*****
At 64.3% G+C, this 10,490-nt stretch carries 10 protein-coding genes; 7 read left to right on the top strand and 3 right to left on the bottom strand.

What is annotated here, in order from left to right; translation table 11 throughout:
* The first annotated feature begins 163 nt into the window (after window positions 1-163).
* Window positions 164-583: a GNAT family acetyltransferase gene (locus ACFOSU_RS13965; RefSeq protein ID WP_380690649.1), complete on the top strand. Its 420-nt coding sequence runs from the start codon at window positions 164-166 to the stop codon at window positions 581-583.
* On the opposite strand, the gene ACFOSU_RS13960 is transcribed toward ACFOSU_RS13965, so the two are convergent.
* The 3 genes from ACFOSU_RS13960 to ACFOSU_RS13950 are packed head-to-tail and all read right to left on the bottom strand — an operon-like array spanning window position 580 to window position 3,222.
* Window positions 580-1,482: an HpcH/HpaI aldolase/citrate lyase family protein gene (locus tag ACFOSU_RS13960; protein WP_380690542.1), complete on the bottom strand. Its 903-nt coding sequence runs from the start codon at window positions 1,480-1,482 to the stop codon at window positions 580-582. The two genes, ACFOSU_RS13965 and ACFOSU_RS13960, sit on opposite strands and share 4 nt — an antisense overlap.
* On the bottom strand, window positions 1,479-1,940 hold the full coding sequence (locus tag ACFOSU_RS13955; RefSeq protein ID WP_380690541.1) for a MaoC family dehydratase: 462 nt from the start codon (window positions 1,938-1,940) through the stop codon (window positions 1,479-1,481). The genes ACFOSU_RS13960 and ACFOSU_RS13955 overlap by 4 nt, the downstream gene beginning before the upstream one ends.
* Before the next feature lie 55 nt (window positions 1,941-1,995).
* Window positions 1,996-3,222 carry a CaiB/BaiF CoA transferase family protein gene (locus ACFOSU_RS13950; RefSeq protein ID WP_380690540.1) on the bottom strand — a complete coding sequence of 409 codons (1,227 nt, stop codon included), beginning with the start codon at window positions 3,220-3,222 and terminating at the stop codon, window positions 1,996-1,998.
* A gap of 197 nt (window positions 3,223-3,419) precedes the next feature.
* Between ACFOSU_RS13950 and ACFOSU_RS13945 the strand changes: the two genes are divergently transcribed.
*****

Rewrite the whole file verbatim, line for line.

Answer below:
At 64.3% G+C, this 10,490-nt stretch carries 10 protein-coding genes; 7 read left to right on the top strand and 3 right to left on the bottom strand.

What is annotated here, in order from left to right; translation table 11 throughout:
* The first annotated feature begins 163 nt into the window (after window positions 1-163).
* Window positions 164-583: a GNAT family acetyltransferase gene (locus ACFOSU_RS13965; RefSeq protein ID WP_380690649.1), complete on the top strand. Its 420-nt coding sequence runs from the start codon at window positions 164-166 to the stop codon at window positions 581-583.
* On the opposite strand, the gene ACFOSU_RS13960 is transcribed toward ACFOSU_RS13965, so the two are convergent.
* The 3 genes from ACFOSU_RS13960 to ACFOSU_RS13950 are packed head-to-tail and all read right to left on the bottom strand — an operon-like array spanning window position 580 to window position 3,222.
* Window positions 580-1,482: an HpcH/HpaI aldolase/citrate lyase family protein gene (locus tag ACFOSU_RS13960; protein WP_380690542.1), complete on the bottom strand. Its 903-nt coding sequence runs from the start codon at window positions 1,480-1,482 to the stop codon at window positions 580-582. The two genes, ACFOSU_RS13965 and ACFOSU_RS13960, sit on opposite strands and share 4 nt — an antisense overlap.
* On the bottom strand, window positions 1,479-1,940 hold the full coding sequence (locus tag ACFOSU_RS13955; RefSeq protein ID WP_380690541.1) for a MaoC family dehydratase: 462 nt from the start codon (window positions 1,938-1,940) through the stop codon (window positions 1,479-1,481). The genes ACFOSU_RS13960 and ACFOSU_RS13955 overlap by 4 nt, the downstream gene beginning before the upstream one ends.
* Before the next feature lie 55 nt (window positions 1,941-1,995).
* Window positions 1,996-3,222 carry a CaiB/BaiF CoA transferase family protein gene (locus ACFOSU_RS13950; RefSeq protein ID WP_380690540.1) on the bottom strand — a complete coding sequence of 409 codons (1,227 nt, stop codon included), beginning with the start codon at window positions 3,220-3,222 and terminating at the stop codon, window positions 1,996-1,998.
* A gap of 197 nt (window positions 3,223-3,419) precedes the next feature.
* Between ACFOSU_RS13950 and ACFOSU_RS13945 the strand changes: the two genes are divergently transcribed.